Event summary produced by The Globe and Mail Events team. The Globe’s editorial department was not involved.
How will climate change affect agriculture in Canada? The Globe and Mail hosted a live webcast on January 27 to bring farmers and experts together to discuss weather-related considerations in food production.
Ryan MacDonald, senior editor of climate, environment and resources with The Globe and Mail moderated the discussions.
The event opened with an interview featuring Evan Fraser, director of the Arrell Food Institute with the University of Guelph. Professor Fraser shared perspective on what a changing climate means to agriculture in Canada. Watch the video below for his views on:
- How a longer growing season will open up new opportunities and risks in Canadian agriculture
- Canada’s vulnerability to shortages of fruits and vegetables owing to our reliance on imports from California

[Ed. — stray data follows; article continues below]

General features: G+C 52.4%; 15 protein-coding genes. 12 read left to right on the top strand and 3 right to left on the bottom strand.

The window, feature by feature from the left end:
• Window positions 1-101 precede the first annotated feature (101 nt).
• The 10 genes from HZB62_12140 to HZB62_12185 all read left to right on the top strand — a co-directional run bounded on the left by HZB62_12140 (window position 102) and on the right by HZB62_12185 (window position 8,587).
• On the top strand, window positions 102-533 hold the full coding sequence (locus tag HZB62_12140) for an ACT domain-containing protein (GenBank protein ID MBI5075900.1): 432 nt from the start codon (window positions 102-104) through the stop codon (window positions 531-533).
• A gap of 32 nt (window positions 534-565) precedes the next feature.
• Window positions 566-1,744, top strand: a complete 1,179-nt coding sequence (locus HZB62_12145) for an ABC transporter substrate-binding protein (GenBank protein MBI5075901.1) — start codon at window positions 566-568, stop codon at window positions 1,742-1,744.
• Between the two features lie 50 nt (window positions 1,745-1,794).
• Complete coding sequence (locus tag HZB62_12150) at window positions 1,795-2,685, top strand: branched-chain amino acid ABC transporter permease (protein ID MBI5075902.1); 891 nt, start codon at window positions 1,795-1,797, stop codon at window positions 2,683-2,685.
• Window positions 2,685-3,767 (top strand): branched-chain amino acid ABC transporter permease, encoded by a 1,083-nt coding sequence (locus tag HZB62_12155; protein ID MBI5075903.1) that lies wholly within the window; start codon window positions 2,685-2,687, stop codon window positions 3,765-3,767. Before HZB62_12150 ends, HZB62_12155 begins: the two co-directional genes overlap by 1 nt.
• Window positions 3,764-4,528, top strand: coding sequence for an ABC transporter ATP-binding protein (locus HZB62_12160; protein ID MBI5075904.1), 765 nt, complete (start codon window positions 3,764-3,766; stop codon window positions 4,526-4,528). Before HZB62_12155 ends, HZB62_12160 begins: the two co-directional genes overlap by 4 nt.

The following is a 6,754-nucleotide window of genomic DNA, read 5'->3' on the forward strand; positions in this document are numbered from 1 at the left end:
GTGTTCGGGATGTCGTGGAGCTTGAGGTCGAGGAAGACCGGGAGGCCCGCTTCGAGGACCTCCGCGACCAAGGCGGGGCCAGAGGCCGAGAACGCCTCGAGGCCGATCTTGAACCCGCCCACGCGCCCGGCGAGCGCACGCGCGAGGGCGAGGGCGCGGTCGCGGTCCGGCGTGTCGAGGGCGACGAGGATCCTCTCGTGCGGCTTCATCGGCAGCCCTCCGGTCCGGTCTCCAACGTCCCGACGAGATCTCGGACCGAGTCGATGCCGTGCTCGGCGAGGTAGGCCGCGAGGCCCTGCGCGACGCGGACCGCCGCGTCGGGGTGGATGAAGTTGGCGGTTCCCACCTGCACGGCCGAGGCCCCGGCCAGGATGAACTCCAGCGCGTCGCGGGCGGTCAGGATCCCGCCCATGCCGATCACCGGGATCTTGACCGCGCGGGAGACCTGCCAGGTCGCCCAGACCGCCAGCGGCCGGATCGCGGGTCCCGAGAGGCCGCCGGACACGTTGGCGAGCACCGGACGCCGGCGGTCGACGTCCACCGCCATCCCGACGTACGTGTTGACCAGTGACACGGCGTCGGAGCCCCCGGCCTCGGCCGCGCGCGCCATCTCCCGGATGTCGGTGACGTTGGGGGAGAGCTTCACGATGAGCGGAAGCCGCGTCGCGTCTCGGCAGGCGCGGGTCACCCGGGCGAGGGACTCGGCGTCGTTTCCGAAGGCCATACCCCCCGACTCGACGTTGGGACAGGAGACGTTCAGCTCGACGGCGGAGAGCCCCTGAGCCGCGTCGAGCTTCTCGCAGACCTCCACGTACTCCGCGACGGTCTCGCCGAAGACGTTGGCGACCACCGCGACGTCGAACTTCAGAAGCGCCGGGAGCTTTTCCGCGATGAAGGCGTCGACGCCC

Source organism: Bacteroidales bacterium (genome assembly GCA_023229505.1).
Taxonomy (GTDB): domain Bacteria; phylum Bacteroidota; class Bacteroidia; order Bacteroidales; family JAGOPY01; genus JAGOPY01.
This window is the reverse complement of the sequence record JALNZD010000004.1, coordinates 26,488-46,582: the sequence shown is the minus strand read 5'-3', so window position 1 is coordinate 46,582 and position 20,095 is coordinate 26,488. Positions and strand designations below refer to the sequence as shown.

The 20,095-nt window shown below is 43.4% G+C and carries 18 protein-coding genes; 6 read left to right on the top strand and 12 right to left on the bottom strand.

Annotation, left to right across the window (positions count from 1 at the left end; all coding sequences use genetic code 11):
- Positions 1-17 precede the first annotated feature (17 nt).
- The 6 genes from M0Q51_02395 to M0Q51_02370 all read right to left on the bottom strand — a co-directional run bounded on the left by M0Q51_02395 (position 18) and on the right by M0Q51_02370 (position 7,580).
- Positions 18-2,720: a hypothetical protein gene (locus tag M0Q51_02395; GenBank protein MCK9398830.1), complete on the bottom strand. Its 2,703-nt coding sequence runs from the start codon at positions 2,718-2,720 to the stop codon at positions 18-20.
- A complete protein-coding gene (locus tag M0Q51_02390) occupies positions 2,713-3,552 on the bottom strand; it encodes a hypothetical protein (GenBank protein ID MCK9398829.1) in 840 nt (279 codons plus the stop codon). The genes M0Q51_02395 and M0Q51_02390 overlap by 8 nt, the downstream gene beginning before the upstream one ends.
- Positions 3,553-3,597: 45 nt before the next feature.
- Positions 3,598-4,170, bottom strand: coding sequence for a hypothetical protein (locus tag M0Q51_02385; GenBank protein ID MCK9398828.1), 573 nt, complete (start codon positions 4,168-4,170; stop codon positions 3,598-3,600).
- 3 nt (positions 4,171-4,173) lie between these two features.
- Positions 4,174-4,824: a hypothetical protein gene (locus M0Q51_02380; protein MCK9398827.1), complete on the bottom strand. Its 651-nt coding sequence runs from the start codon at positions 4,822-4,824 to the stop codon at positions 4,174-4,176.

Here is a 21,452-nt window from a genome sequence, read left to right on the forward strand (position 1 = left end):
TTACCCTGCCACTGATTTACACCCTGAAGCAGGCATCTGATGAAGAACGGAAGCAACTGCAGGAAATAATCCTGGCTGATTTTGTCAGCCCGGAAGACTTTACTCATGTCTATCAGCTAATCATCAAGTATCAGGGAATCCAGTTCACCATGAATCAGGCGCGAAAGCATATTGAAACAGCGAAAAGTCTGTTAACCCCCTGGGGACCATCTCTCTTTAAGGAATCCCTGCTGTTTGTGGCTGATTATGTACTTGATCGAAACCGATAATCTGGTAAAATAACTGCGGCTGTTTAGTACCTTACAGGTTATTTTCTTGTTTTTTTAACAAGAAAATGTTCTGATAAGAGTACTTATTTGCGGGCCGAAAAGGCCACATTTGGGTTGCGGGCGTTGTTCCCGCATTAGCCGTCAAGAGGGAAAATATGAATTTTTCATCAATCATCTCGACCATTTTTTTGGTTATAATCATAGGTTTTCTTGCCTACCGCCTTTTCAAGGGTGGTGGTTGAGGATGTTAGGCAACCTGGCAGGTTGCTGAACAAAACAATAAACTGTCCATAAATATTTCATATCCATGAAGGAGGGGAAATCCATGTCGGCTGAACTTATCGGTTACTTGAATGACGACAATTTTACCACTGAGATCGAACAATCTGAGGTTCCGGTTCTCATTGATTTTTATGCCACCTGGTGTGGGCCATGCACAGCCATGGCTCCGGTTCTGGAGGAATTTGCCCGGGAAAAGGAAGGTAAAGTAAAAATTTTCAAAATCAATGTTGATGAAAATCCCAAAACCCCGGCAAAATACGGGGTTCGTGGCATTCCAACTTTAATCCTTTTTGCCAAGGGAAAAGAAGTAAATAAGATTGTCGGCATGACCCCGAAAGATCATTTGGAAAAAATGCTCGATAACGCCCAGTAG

- How technology is changing agriculture through applications such as vertical farming in cities and LED lights in greenhouses to support the growth of more produce in Canada
Following the interview with Professor Fraser, a panel of farmers and experts discussed practical approaches to sustainable agriculture. The panel featured:
- Murad Al-Katib, president and CEO of AGT Food and Ingredients Inc. in Regina
- Denise Hockaday, business head with The Climate Corporation (a subsidiary of Bayer), in Waterloo, Ont.
- Andrea Stroeve-Sawa, owner of Shipwheel Cattle Feeders Ltd., based near Taber, Alberta
Watch the video below to hear how Ms. Stroeve-Sawa is using regenerative agriculture on her farm to protect and build soil, and to capture carbon emissions. Mr. Murad shared views on the growing demand for protein around the world, and the supports needed by the Canadian agriculture sector – including digital infrastructure – to meet that demand through sustainable approaches.
Ms. Hockaday discussed how data and technology are helping farmers make informed decisions and better manage their resources, supporting sustainable food production.
Watch the full video
The webcast, called “The Climate Effect – Securing Canada’s food supply,” was the first in a series of three events titled the “Future of Farming,” presented by The Globe and Mail with support from Bayer.